WASHINGTON -- The chemical at the heart of the planet's most widely used herbicide -- Roundup weedkiller, used in farms and gardens across the U.S. -- is coming under more intense scrutiny following the release of a new report calling for a heightened regulatory response around its use.
Critics have argued for decades that glyphosate, the active ingredient in Roundup and other herbicides used around the globe, poses a serious threat to public health. Industry regulators, however, appear to have consistently overlooked their concerns.
A comprehensive review of existing data released this month by Earth Open Source, an organization that uses open-source collaboration to advance sustainable food production, suggests that industry regulators in Europe have known for years that glyphosate, originally introduced by American agricultural biotechnology giant Monsanto in 1976, causes birth defects in the embryos of laboratory animals.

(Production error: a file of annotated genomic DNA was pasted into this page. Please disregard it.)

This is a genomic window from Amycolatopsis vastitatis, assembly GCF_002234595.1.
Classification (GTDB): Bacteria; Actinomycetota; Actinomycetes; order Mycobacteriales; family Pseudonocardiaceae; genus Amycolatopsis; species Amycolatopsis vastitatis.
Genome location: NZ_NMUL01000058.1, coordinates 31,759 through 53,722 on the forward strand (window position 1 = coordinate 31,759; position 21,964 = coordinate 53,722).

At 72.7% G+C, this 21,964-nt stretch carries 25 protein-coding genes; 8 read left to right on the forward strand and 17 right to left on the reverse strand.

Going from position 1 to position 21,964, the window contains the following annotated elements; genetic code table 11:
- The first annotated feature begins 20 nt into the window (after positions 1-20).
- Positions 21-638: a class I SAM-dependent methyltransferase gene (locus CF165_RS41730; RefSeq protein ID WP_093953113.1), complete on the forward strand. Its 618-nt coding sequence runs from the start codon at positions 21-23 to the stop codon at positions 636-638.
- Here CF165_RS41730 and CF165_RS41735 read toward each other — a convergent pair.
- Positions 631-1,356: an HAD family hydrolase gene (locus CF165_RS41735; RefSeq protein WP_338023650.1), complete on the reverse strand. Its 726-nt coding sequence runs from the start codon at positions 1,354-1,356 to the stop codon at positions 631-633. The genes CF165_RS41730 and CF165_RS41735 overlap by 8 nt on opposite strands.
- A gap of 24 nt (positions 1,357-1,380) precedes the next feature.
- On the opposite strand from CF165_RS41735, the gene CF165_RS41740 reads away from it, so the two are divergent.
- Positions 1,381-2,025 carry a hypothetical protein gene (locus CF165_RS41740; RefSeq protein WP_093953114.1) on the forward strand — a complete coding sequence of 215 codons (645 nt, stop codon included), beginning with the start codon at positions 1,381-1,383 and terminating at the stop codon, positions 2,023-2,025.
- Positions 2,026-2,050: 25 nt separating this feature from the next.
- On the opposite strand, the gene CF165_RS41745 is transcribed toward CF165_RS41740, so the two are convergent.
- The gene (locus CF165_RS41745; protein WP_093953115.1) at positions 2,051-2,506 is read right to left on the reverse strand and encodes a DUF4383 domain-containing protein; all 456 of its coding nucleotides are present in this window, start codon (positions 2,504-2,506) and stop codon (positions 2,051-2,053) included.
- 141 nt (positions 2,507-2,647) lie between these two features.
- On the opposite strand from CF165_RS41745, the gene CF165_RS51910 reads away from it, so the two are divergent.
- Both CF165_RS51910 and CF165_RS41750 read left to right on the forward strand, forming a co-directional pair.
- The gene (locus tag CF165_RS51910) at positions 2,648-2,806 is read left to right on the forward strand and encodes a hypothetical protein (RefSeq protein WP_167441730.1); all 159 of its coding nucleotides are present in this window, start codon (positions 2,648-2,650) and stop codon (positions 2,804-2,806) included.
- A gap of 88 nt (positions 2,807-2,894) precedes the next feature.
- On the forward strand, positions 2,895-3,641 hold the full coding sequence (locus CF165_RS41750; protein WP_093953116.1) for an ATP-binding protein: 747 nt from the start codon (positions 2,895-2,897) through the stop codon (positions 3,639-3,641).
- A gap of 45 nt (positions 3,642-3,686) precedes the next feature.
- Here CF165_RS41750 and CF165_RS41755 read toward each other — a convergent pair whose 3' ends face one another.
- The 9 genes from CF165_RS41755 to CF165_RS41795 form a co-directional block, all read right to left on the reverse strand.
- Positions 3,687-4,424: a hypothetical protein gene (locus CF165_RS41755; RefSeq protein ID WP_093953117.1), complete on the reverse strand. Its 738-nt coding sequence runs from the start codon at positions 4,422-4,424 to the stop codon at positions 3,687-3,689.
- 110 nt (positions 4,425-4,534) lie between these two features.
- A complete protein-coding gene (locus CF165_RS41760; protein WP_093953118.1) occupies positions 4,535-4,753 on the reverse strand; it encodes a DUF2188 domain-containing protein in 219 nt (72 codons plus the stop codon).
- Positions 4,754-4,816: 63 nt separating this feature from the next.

Founded in 2009, Earth Open Source is a non-profit organisation incorporated in the U.K. but international in scope. Its three directors, specializing in business, technology and genetic engineering, work pro-bono along with a handful of young volunteers. Partnering with half a dozen international scientists and researchers, the group drew its conclusions in part from studies conducted in a number of locations, including Argentina, Brazil, France and the United States.